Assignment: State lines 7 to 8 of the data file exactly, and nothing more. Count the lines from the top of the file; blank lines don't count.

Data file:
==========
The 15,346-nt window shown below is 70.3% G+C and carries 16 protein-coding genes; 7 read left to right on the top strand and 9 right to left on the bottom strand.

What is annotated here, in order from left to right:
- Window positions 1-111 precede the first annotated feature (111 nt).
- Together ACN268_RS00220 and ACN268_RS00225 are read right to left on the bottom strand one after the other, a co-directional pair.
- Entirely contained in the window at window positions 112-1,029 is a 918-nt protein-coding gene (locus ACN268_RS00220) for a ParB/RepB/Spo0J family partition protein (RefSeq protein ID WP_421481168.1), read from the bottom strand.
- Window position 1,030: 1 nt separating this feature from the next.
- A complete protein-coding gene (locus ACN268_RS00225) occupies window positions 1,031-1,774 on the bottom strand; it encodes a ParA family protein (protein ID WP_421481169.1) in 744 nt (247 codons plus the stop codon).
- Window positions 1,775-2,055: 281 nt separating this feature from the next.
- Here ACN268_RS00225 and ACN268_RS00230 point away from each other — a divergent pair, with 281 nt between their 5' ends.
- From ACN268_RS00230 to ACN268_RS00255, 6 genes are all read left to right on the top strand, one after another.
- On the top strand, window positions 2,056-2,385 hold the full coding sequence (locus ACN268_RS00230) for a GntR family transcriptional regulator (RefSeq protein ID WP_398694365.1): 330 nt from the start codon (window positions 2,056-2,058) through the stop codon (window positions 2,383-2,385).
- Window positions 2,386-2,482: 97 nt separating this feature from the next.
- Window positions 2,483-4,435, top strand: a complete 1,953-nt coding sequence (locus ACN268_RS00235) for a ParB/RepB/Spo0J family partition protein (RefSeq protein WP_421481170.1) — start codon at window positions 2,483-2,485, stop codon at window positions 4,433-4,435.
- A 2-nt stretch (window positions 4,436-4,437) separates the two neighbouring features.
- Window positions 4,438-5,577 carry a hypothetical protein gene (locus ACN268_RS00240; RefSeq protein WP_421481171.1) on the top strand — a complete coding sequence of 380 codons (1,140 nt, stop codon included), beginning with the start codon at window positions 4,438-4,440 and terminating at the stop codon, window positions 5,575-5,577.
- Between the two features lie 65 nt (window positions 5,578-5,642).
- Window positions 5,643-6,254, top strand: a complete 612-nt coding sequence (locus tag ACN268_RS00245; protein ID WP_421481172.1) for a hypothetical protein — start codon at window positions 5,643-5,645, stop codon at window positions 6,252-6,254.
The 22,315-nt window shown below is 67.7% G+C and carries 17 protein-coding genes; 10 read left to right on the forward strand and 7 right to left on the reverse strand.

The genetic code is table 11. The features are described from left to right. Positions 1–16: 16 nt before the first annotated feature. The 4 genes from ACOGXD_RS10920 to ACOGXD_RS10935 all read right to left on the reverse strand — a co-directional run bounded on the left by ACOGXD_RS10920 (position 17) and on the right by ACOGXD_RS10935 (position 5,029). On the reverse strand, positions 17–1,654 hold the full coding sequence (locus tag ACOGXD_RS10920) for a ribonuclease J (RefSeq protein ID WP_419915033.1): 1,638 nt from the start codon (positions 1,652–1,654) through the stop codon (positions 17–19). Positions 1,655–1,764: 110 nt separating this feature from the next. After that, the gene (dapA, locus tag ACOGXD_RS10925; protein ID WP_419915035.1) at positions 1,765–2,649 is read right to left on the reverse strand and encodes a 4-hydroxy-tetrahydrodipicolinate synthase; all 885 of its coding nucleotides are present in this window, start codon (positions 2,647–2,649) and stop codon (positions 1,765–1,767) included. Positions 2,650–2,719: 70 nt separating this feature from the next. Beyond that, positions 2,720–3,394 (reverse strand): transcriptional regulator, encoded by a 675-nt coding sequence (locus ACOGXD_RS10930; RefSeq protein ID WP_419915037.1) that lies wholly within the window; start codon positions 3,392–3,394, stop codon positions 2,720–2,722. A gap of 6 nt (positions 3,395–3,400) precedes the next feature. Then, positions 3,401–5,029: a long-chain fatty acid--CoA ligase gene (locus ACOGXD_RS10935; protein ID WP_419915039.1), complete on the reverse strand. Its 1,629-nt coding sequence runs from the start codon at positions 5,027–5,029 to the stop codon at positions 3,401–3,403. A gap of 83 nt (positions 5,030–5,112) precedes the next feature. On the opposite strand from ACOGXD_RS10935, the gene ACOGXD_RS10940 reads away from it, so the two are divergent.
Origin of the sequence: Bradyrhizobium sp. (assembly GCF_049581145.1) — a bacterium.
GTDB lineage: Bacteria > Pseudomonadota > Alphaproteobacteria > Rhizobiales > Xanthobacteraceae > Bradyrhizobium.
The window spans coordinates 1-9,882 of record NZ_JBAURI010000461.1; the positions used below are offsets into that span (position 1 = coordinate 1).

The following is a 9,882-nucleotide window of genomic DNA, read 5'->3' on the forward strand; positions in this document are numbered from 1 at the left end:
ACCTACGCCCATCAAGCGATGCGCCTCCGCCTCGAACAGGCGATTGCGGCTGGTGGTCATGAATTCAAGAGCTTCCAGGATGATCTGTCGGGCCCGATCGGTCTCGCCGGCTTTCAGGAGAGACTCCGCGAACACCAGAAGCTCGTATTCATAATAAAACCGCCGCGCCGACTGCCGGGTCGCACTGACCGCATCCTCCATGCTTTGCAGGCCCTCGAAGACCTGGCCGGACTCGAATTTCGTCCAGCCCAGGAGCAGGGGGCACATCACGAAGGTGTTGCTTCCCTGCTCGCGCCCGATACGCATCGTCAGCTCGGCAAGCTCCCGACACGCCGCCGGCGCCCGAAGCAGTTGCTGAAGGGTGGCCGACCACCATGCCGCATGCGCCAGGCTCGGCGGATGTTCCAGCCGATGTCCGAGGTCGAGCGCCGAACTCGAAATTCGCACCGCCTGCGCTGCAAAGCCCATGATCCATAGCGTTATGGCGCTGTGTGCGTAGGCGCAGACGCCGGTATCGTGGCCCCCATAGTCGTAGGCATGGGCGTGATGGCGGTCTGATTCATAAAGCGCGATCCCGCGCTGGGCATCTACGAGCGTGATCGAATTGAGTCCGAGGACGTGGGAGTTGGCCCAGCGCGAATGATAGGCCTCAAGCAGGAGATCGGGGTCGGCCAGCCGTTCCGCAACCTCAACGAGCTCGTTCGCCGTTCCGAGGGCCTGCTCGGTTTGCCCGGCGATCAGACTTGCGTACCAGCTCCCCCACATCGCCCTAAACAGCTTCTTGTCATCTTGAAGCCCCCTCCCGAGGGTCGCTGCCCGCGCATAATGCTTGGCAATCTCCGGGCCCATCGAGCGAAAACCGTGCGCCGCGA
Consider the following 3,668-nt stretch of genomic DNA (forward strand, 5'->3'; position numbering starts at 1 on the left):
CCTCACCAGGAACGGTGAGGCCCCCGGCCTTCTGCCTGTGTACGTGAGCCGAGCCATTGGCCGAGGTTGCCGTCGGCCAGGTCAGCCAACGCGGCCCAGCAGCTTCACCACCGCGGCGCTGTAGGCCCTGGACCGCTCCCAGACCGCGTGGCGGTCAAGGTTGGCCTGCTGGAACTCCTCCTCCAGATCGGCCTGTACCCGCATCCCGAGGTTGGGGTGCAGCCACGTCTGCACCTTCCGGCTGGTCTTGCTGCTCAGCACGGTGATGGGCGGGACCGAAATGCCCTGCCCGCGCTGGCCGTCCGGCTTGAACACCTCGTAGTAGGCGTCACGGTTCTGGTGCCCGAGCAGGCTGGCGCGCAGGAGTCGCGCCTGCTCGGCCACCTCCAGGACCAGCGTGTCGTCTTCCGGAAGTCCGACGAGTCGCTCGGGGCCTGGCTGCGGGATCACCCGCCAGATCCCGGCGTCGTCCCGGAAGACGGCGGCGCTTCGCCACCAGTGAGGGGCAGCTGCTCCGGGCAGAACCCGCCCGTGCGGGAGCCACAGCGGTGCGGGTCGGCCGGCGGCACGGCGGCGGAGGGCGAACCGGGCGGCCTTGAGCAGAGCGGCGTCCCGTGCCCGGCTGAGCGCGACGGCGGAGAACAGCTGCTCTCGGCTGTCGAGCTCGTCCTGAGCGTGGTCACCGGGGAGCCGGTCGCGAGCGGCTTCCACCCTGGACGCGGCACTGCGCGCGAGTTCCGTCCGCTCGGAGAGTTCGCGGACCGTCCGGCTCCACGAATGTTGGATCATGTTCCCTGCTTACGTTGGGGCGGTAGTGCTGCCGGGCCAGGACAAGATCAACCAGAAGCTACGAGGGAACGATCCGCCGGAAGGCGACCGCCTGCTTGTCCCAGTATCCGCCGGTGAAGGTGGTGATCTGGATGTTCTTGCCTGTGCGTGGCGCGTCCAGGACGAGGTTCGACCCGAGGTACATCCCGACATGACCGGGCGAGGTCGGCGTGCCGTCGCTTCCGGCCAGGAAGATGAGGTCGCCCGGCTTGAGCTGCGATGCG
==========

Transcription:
- A complete protein-coding gene (locus ACN268_RS00225) occupies window positions 1,031-1,774 on the bottom strand; it encodes a ParA family protein (protein ID WP_421481169.1) in 744 nt (247 codons plus the stop codon).
- Window positions 1,775-2,055: 281 nt separating this feature from the next.